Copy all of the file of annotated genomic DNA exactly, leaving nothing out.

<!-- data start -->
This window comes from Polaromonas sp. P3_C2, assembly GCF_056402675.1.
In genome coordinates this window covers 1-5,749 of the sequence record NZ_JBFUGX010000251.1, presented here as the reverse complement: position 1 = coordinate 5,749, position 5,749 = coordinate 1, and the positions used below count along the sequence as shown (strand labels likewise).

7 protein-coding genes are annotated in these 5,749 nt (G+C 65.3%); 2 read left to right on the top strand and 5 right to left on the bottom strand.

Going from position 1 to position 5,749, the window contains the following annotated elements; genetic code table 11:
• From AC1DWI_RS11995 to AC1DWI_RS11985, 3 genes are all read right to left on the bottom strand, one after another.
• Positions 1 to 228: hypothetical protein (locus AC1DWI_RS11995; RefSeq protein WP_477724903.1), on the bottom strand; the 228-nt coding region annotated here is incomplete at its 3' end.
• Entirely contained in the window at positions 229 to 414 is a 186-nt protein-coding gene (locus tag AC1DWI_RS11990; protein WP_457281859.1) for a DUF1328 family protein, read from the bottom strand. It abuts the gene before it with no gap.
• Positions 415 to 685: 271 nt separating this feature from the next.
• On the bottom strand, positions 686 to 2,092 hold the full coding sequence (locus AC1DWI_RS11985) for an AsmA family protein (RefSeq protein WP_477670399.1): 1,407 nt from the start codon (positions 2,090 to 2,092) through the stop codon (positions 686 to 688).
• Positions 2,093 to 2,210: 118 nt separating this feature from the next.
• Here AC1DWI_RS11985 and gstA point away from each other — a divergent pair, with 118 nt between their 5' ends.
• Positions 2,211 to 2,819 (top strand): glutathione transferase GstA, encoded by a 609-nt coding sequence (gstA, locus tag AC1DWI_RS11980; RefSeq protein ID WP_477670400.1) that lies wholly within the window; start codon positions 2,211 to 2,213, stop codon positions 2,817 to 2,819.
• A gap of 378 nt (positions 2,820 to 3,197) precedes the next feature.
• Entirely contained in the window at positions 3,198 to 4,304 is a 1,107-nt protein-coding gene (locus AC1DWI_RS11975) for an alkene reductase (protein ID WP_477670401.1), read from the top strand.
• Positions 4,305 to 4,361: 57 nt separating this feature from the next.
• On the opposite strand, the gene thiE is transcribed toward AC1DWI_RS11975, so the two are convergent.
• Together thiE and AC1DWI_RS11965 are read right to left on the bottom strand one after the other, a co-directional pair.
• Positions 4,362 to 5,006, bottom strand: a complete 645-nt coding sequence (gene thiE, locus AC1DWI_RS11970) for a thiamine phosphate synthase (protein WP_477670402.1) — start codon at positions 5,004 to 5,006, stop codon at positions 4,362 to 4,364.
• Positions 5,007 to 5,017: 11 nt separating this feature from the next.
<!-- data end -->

This window comes from Polaromonas sp. P3_C2, assembly GCF_056402675.1.
In genome coordinates this window covers 1-5,749 of the sequence record NZ_JBFUGX010000251.1, presented here as the reverse complement: position 1 = coordinate 5,749, position 5,749 = coordinate 1, and the positions used below count along the sequence as shown (strand labels likewise).

7 protein-coding genes are annotated in these 5,749 nt (G+C 65.3%); 2 read left to right on the top strand and 5 right to left on the bottom strand.

Going from position 1 to position 5,749, the window contains the following annotated elements; genetic code table 11:
• From AC1DWI_RS11995 to AC1DWI_RS11985, 3 genes are all read right to left on the bottom strand, one after another.
• Positions 1 to 228: hypothetical protein (locus AC1DWI_RS11995; RefSeq protein WP_477724903.1), on the bottom strand; the 228-nt coding region annotated here is incomplete at its 3' end.
• Entirely contained in the window at positions 229 to 414 is a 186-nt protein-coding gene (locus tag AC1DWI_RS11990; protein WP_457281859.1) for a DUF1328 family protein, read from the bottom strand. It abuts the gene before it with no gap.
• Positions 415 to 685: 271 nt separating this feature from the next.
• On the bottom strand, positions 686 to 2,092 hold the full coding sequence (locus AC1DWI_RS11985) for an AsmA family protein (RefSeq protein WP_477670399.1): 1,407 nt from the start codon (positions 2,090 to 2,092) through the stop codon (positions 686 to 688).
• Positions 2,093 to 2,210: 118 nt separating this feature from the next.
• Here AC1DWI_RS11985 and gstA point away from each other — a divergent pair, with 118 nt between their 5' ends.
• Positions 2,211 to 2,819 (top strand): glutathione transferase GstA, encoded by a 609-nt coding sequence (gstA, locus tag AC1DWI_RS11980; RefSeq protein ID WP_477670400.1) that lies wholly within the window; start codon positions 2,211 to 2,213, stop codon positions 2,817 to 2,819.
• A gap of 378 nt (positions 2,820 to 3,197) precedes the next feature.
• Entirely contained in the window at positions 3,198 to 4,304 is a 1,107-nt protein-coding gene (locus AC1DWI_RS11975) for an alkene reductase (protein ID WP_477670401.1), read from the top strand.
• Positions 4,305 to 4,361: 57 nt separating this feature from the next.
• On the opposite strand, the gene thiE is transcribed toward AC1DWI_RS11975, so the two are convergent.
• Together thiE and AC1DWI_RS11965 are read right to left on the bottom strand one after the other, a co-directional pair.
• Positions 4,362 to 5,006, bottom strand: a complete 645-nt coding sequence (gene thiE, locus AC1DWI_RS11970) for a thiamine phosphate synthase (protein WP_477670402.1) — start codon at positions 5,004 to 5,006, stop codon at positions 4,362 to 4,364.
• Positions 5,007 to 5,017: 11 nt separating this feature from the next.